Steven Soderbergh’s body of work has always presented something of a problem for critics, its sheer eclecticism eschewing any easy pigeonholing. Despite this, however, there has always been an identifiable thread – both visual and thematic – running through the films. Yet here, for perhaps the first time, he feels almost entirely absent, a ghostly figure pulling the strings from the shadows. Rather than being a problem, though, this disappearing act may well be one of And Everything Is Going Fine’s best filmmaking coups. For his first documentary, Soderbergh has created a ‘gift’ to the family and fans of the self-described ‘poetic journalist’ Spalding Gray, who died in an assumed suicide in 2004. Very appropriately for a film about someone renowned for their autobiographical monologues, Soderbergh has left all the talking to Gray, assembling archive footage, interviews and photographs into a coherent and captivating document. When asked what he feared most about death, Gray would apparently answer that “I won’t be here to talk about it”. Soderbergh, one feels, has given him the chance.
According to the film’s producer (and Gray’s widow) Kathie Russo, Soderbergh and his editor Susan Littenberg culled the film from over 120 hours of footage, and it is important to recognise the part that Littenberg must have played in making the film what it is. The tight-knit structure created by Soderbergh and Littenberg allows Gray’s words to seemingly form themselves into one last, final monologue, and although And Everything Is Going Fine may be 90 minutes of one person talking about themselves, it is never self-indulgent. As Gray himself puts it: “I’m not a navel-gazer”. He is merely talking about the world as he sees it through his personal experiences.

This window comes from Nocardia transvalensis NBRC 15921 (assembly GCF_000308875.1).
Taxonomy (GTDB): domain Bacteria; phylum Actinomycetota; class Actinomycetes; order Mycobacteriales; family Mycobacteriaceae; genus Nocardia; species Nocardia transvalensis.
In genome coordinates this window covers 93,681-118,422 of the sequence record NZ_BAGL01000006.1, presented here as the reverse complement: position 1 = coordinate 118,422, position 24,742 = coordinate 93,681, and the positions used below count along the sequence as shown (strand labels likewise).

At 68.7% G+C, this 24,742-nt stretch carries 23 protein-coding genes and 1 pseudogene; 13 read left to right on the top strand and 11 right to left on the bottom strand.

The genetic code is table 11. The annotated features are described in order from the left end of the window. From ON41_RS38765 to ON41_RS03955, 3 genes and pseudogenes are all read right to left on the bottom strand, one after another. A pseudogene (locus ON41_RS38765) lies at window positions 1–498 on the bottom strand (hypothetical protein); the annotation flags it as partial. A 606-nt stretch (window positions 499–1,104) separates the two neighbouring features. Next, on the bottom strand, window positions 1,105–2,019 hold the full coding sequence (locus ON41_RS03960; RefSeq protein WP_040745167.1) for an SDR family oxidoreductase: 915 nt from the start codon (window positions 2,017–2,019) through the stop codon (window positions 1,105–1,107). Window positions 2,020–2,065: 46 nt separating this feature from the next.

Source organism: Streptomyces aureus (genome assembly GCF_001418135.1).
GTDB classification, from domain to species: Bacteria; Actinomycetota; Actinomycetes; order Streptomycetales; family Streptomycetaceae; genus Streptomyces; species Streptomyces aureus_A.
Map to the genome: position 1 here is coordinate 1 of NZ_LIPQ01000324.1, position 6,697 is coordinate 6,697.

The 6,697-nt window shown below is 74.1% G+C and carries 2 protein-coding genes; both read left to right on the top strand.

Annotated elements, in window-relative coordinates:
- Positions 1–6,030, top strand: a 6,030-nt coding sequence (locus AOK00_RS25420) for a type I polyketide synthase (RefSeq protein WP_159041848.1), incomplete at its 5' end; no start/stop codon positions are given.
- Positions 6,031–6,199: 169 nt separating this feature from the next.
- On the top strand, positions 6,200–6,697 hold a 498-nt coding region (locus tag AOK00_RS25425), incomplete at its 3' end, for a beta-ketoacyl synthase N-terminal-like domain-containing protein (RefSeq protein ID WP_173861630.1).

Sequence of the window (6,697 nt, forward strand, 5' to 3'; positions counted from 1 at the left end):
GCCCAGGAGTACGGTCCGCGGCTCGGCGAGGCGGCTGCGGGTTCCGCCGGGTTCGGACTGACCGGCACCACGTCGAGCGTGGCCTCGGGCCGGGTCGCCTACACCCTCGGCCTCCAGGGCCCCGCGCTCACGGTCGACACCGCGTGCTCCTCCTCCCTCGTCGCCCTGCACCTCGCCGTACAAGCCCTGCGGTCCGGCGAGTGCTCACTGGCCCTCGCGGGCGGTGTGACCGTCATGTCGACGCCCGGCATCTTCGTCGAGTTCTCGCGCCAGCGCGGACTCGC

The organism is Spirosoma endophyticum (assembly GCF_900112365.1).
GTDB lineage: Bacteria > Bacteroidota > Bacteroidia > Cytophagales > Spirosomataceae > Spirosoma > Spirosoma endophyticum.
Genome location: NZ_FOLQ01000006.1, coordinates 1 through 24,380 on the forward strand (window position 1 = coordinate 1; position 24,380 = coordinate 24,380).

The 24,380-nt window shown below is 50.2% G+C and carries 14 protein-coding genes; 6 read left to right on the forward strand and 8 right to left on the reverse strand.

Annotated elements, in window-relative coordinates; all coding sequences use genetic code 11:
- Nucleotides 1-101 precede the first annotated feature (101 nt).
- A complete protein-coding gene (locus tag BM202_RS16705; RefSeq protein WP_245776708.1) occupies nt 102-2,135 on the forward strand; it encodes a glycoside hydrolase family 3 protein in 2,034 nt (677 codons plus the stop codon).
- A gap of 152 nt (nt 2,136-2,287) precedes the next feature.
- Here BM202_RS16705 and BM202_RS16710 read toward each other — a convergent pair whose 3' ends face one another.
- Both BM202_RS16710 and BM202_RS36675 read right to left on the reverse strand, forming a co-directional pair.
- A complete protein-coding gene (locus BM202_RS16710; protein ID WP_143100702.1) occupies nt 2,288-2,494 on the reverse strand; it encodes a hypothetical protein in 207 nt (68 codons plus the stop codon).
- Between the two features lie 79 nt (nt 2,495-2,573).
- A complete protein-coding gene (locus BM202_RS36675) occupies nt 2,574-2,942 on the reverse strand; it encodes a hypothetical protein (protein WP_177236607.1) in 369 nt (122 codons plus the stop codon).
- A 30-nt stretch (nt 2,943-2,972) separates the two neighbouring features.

And the world as Gray sees it is an interesting and humorous place, but one lined with darkness. Soderbergh and Gray first worked together back in 1993, when Soderbergh cast Gray in his early masterpiece King of the Hill, having read his book Impossible Vacation and deciding he was right for the character of Mr Mungo. Perhaps ironically, perhaps disturbingly, Gray was thinking of suicide around this time and accepted the offer of Mr Mungo – a character who kills himself – as a way of exploring these ideas vicariously. Suicide seems to have been something of an inescapable recurring theme for Gray, with his mother dying by her own hand in 1967, his own failed attempt in 2002 and his own untimely death.
Despite this dark undercurrent, Gray’s work was always as funny as it was insightful, and the film stands as a testament to his skill for entertaining and poetic storytelling. Russo has stated that Spalding was an ‘audio guy’ who always felt like something was missing from the film adaptations of his work, but there is nothing that feels missing here – not even Soderbergh.